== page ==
“We have to be as sensitive as possible, because it’s so difficult to consider. It takes getting to know them, finding out what is the source of that anxiety or aversion, and how I can break through that,” says Williams.

To help, the AICP team created a detailed, 23-page Care Planning Workbook, designed with the input of ACCA leadership, care navigators and pastors. The workbook, which also is available to the public as a free download, includes information on what end-of-life treatments are available and guidance on how to have discussions with family, friends and clinicians and select a health care agent.

The workbook’s initial questions prompt people to identify simple things that make life worth living. For some, Williams says, that might be knowing their great-grandchildren or being able to get outside every day. And that discussion opens a path to some deeper and more difficult questions. 

“What would it mean if you weren’t able to do those things anymore? We get into some difficult questions about end of life, and about extending life vs. improving the quality of life,” Williams says. “So for instance, needing someone to feed or bathe them — that’s when some people might say, ‘No, not that.’ And now the caregiver understands that.”

A common fear she hears is that creating an advance directive will place a burden on the family member named as the health agent.

“We frame it as empowerment,” Williams says. “We talk about being really clear about your wishes and making sure your loved ones know this, and how that actually makes things easier on your loved ones.”

Training and support

Care navigators go through an 80-hour training program, says AICP Program Manager Valerie Steinmetz. There’s ongoing support with regular meetings to troubleshoot cases and share tips, especially on issues that come up around advance care planning.

“Many of our participants haven’t heard of advance care planning before and may have misconceptions about what it is. Many have medical mistrust,” says Steinmetz. “[But] if wishes are not documented, it can lead to care that may not have been wanted or more pain and suffering that may not have been needed.”

One of the AICP program advisers is Dr. Jessica Zitter, an ICU physician at Highland Hospital in Oakland and an advocate for better end-of-life care. Zitter was featured in “Extremis,” a documentary showing her experiences caring for people in grave medical condition and the family members who must make agonizing life-or-death decisions on their behalf. The short but harrowing film is shown as part of staff training.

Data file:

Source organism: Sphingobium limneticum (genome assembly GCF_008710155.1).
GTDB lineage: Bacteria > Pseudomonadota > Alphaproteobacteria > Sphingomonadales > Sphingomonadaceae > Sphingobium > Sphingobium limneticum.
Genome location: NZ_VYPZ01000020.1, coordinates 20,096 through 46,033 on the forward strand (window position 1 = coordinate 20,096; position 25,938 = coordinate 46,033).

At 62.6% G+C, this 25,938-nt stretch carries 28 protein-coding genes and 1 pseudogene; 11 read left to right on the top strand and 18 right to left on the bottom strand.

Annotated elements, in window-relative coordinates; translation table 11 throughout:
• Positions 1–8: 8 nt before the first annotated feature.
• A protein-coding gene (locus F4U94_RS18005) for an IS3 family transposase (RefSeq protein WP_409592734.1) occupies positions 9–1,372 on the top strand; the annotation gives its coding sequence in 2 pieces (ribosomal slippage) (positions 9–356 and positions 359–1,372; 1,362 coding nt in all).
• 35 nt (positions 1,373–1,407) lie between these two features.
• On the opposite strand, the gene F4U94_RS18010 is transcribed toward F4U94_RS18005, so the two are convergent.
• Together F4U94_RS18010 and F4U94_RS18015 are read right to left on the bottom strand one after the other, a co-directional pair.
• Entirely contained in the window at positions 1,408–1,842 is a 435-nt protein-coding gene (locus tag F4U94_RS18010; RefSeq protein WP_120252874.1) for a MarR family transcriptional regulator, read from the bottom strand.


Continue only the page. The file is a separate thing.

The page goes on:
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Zitter helped ACCA create a discussion guide that can be used after watching the film, Steinmetz says, something that’s especially valuable for faith leaders. Evaluation of AICP by the University of California-Davis revealed that more than 90 percent of participants identified as “spiritual.” 

“Pastors and faith leaders are often called in at the bedside at the end of life, so this is something they’re very familiar with. Being able to move these conversations earlier, and to integrate the pastor and faith leader into end-of-life in partnership with health care leaders, is something that’s another focus of ACCA,” Steinmetz says. “We can move this needle of advance care planning.”

Growth and expansion

From the original hub of five African American-led churches, the network has expanded to some 40 churches across the Bay Area and beyond. A growing number of participants are Latino. Today, clients are referred by community and health organizations as well, and the team is working to increase Spanish-language capacity. AICP recently expanded to Los Angeles, after a 2021 gathering of faith and health leaders there identified a local need.

The outcomes from the Bay Area AICP impressed a major LA County health plan, which provided a funding grant for the AICP expansion and a vote of confidence in the program.

“We like to fund innovative projects, and the care planning work ACCA does is novel,” says Shavonda Webber-Christmas, L.A. Care’s director of community benefits. “They are able to bridge the trust boundary with individuals who ordinarily are not quick to get an advance care directive.”

She adds, “The data they’ve shared [on advance directives] — you just don’t see those type of numbers. So we know the folks are trained well and connecting with people, making them feel safe enough, and to consider their lives worthy enough, to make these plans.”